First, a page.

Equipped with an art degree from UGA, Rebecca began exploring diverse media, painting still life subjects and designing household items. Eventually, her interest in handmade dinnerware led her to ceramics. She bought supplies, taught herself the craft, and promptly sold her first collection.
In her own words, “I didn’t know what I was doing.”
Rebecca opened R. Wood Studio in 1991, and today she employs an unconventional staff of ceramic artists that fate and the universe have sent her way.
The R. Wood Studio showroom in Athens is open daily for visitors and shoppers.
Lyndon House Arts Center
Local government support for the arts and cultural enrichment is perhaps most evident at the Lyndon House Arts Center.
The arts center is located at the site of the Ware-Lyndon House (c. 1840s), the only surviving structure from Athens’ fashionable Lickskillet district.
Free tours of the house museum and formal gardens are available Tuesday through Saturday at varying hours.
The adjacent arts center offers art classes and workshops for all ages, hosts revolving gallery exhibitions, sponsors cultural community events, and displays the work of local artists for purchase in the Gallery Shop.
Watson Mill Bridge State Park
Lovers of the outdoors will enjoy escaping to Watson Mill Bridge State Park, located twenty miles east of Athens.
The longest covered bridge in the state of Georgia (1885) is the perfect setting for a day of fun playing in the millpond waterfall, splashing in the shoals, and zipping down the sliding rocks.
Dining & Lodging
Athens, Georgia attractions are best enjoyed when combined with comfortable lodging and adventures in dining.
Homewood Suites by Hilton Athens
Homewood Suites by Hilton is a brand new property in downtown Athens.
Amenities include free Wi-Fi, free breakfast, complimentary evening socials, and pet-friendly rooms. As always, my favorite amenity is the 24-hour coffee bar. Other hotels should take notice.
The only downside to Homewood Suites Athens is valet-only parking.
The Varsity Athens
Imagine my surprise when I learned Atlanta’s favorite drive-in also has an Athens location. In fact, it has been an Athens tradition since 1932. While in town, don’t miss an opportunity to indulge in a chili cheeseburger, onion rings, a frosted orange, fried peach pie, and all of your Varsity favorites.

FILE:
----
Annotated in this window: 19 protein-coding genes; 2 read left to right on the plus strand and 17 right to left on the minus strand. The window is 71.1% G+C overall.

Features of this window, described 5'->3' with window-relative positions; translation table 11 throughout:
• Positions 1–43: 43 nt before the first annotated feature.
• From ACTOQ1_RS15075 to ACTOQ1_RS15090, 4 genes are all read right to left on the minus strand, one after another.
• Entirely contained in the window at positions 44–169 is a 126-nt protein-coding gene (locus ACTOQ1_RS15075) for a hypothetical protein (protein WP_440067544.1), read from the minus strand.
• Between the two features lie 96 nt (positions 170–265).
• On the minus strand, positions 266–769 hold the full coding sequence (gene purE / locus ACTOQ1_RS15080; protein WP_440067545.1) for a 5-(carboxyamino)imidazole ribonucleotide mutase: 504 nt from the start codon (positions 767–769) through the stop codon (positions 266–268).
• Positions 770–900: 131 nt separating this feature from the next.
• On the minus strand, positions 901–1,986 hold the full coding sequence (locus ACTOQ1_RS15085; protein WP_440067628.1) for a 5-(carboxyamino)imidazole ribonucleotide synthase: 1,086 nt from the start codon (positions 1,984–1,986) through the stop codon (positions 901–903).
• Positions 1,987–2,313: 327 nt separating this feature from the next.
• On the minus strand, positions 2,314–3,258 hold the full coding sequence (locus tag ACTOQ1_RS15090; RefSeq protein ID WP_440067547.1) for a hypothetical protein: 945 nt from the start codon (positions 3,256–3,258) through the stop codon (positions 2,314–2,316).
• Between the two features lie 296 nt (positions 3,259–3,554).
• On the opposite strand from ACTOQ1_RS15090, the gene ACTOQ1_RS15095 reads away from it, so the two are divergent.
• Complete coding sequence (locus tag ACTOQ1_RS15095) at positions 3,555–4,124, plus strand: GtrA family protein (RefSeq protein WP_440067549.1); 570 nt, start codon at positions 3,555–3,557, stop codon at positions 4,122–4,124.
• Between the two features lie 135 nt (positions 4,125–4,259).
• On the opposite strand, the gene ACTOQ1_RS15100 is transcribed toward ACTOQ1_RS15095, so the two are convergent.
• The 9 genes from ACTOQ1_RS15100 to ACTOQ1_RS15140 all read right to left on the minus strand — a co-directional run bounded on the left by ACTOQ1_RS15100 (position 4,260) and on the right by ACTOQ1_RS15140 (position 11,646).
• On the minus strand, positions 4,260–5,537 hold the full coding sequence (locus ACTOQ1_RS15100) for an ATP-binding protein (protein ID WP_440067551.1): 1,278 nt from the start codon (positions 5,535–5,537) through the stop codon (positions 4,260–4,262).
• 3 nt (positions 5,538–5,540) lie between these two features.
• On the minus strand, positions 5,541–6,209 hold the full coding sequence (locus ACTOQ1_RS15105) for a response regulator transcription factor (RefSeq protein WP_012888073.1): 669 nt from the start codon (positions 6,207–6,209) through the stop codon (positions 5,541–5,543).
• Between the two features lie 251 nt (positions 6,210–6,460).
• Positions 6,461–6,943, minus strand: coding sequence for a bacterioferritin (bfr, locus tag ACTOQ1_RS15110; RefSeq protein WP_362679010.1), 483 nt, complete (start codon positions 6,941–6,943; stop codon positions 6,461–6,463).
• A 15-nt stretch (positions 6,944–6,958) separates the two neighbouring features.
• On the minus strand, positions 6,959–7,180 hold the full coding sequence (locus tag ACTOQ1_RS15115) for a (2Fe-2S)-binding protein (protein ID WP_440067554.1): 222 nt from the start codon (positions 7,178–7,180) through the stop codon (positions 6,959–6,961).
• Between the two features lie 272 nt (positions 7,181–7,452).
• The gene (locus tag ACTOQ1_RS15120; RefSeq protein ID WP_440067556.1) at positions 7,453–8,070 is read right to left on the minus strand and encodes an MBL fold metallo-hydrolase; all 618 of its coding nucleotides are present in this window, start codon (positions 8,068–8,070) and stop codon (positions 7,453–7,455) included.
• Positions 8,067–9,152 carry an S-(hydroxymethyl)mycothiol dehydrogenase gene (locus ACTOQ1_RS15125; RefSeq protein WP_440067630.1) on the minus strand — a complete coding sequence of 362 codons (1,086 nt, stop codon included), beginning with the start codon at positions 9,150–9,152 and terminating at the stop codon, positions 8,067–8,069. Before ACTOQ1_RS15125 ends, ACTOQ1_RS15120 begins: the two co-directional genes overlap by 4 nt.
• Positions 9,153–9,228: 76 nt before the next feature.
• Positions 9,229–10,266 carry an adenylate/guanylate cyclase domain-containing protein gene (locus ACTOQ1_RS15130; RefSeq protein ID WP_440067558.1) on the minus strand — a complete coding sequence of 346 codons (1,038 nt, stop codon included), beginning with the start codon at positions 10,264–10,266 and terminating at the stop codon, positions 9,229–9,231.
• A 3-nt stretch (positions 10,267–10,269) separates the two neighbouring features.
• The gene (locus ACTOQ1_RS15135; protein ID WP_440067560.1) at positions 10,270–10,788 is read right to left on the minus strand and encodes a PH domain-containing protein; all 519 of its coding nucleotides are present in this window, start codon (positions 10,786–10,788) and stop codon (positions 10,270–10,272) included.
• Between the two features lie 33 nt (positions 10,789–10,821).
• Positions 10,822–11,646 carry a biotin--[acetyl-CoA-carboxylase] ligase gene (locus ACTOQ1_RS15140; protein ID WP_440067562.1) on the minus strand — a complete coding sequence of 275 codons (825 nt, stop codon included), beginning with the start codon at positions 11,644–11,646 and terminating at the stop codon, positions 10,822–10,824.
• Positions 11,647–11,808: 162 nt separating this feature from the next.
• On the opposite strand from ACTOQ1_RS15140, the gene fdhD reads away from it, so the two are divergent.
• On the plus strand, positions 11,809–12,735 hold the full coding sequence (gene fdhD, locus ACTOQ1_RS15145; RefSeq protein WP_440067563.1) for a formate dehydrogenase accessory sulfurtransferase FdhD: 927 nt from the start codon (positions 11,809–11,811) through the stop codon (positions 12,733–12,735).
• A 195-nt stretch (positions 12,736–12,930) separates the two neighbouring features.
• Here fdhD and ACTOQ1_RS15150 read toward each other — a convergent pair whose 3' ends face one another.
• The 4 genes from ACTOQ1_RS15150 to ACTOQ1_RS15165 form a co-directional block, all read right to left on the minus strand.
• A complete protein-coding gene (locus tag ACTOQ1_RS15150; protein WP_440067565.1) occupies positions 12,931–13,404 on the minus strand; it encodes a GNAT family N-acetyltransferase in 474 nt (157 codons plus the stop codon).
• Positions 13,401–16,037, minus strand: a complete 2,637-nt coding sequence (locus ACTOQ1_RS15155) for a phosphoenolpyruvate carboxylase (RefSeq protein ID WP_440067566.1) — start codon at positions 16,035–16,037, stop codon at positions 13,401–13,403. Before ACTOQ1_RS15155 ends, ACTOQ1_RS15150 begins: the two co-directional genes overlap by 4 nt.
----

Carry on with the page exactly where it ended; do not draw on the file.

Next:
“What’ll ya have?”
Terrapin Beer Co.
The Terrapin Beer Co. has been serving up craft malt beverages in Athens since 2002. Join the Terrapin Tribe for a brewery tour and samples in their family and pet-friendly tasting room or back yard.
Creature Comforts Brewing Co.
Kids and dogs are welcome at Creature Comforts, another hometown brewery that conducts tours and tastings, as well. Locally crafted sodas, fresh-squeezed juice, and filtered water are also served in the taproom.
The Krümkake butter pecan cream soda is everything you would imagine.
Aviator decor and a Mediterranean-inspired menu at The National offer guests a dining experience not unlike those enjoyed in European cafés. The crispy pork shoulder is an excellent dinner entree.
Last Resort Grill
Elevated southern cuisine is all the rage at the Last Resort Grill. Locally-sourced dishes flow from the kitchen, while skyscraper cakes wait patiently behind glass.
Ecuadorian truffles, gelato, hot cocoa, coffee, and other confections are served up at Condor Chocolates, an Athens bean-to-bar chocolate cafe.
You know you want some!
Five & Ten
Not all of the historical homes on Athens’ Milledge Avenue have become UGA frat houses. One of them, 5 & 10, is a restaurant run by Hugh Acheson, a two-time James Beard award-winning chef.
Openly interpreted southern dishes with Italian and French influences propel the menu. I was all about the crispy fried chicken skin snackie.
Tuesday is ramen night (I must return), and dinner reservations are recommended.
If I lived in Athens, I would be a regular at home.made.
One peek at the lunch menu revealed that a lot of experimentation with southern flavors had designed these dishes, and limiting my lunch order was going to be a challenge.
I ended up ordering the gut-busting Mayberry sandwich, a giant buttermilk biscuit stuffed with pimento cheese, fried chicken, spicy pepper jelly, bacon, lettuce and remoulade, as well as a tomato pie side. Dessert was pistachio flan.
And I did not leave empty-handed.
The pepper jelly pecans and cheese straw snacks I started with followed me home in a goody bag.
More on Athens Georgia Attractions
Touring Athens Georgia attractions was great fun because I got to do it with my frequent travel bud Melody from Wherever I May Roam, and for the first time, my cousin Rhoda who runs the Southern Hospitality lifestyle blog.
Design Your Own Georgia Road Trip
Athens is just one of countless destinations in the state of Georgia. Backroad Planet’s Design Your Own Georgia Road Trip guide shares a wealth of travel planning resources and links to all of our Georgia travel archives.
We Would Love to Hear From You
We enjoy dialogue with our readers, especially when they share off-the-beaten-path destinations and useful travel tips. Have you experienced any outstanding Athens Georgia attractions? If so, we would love to hear about your experience. We invite you to leave your comments and questions below, and we always respond!